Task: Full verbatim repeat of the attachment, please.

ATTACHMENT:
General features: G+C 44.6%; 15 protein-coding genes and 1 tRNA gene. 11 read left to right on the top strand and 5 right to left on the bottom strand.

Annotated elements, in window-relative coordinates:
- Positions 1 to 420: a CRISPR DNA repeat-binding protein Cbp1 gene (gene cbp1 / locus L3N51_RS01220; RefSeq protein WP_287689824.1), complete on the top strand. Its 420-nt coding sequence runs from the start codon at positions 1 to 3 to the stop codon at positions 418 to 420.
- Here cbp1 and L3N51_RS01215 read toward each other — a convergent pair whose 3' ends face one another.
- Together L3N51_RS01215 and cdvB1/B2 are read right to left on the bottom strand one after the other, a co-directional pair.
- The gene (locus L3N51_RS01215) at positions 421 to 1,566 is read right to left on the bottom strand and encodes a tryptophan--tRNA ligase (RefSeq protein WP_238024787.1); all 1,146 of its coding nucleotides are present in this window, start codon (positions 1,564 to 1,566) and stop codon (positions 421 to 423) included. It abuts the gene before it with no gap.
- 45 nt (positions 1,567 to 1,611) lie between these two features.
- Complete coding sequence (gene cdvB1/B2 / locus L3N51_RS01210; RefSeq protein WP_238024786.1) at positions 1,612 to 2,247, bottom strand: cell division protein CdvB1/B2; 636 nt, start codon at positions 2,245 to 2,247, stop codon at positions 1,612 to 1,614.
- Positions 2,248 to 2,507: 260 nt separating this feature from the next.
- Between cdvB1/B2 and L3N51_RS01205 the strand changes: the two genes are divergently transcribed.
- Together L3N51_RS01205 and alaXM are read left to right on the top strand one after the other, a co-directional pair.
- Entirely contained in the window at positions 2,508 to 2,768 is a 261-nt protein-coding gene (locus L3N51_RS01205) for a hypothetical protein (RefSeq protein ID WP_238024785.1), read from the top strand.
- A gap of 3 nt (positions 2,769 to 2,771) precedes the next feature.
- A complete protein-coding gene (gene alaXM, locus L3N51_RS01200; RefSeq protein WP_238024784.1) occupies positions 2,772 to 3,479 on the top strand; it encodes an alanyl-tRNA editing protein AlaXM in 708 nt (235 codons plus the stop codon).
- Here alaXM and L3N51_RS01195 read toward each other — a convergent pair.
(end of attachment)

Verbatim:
General features: G+C 44.6%; 15 protein-coding genes and 1 tRNA gene. 11 read left to right on the top strand and 5 right to left on the bottom strand.

Annotated elements, in window-relative coordinates:
- Positions 1 to 420: a CRISPR DNA repeat-binding protein Cbp1 gene (gene cbp1 / locus L3N51_RS01220; RefSeq protein WP_287689824.1), complete on the top strand. Its 420-nt coding sequence runs from the start codon at positions 1 to 3 to the stop codon at positions 418 to 420.
- Here cbp1 and L3N51_RS01215 read toward each other — a convergent pair whose 3' ends face one another.
- Together L3N51_RS01215 and cdvB1/B2 are read right to left on the bottom strand one after the other, a co-directional pair.
- The gene (locus L3N51_RS01215) at positions 421 to 1,566 is read right to left on the bottom strand and encodes a tryptophan--tRNA ligase (RefSeq protein WP_238024787.1); all 1,146 of its coding nucleotides are present in this window, start codon (positions 1,564 to 1,566) and stop codon (positions 421 to 423) included. It abuts the gene before it with no gap.
- 45 nt (positions 1,567 to 1,611) lie between these two features.
- Complete coding sequence (gene cdvB1/B2 / locus L3N51_RS01210; RefSeq protein WP_238024786.1) at positions 1,612 to 2,247, bottom strand: cell division protein CdvB1/B2; 636 nt, start codon at positions 2,245 to 2,247, stop codon at positions 1,612 to 1,614.
- Positions 2,248 to 2,507: 260 nt separating this feature from the next.
- Between cdvB1/B2 and L3N51_RS01205 the strand changes: the two genes are divergently transcribed.
- Together L3N51_RS01205 and alaXM are read left to right on the top strand one after the other, a co-directional pair.
- Entirely contained in the window at positions 2,508 to 2,768 is a 261-nt protein-coding gene (locus L3N51_RS01205) for a hypothetical protein (RefSeq protein ID WP_238024785.1), read from the top strand.
- A gap of 3 nt (positions 2,769 to 2,771) precedes the next feature.
- A complete protein-coding gene (gene alaXM, locus L3N51_RS01200; RefSeq protein WP_238024784.1) occupies positions 2,772 to 3,479 on the top strand; it encodes an alanyl-tRNA editing protein AlaXM in 708 nt (235 codons plus the stop codon).
- Here alaXM and L3N51_RS01195 read toward each other — a convergent pair.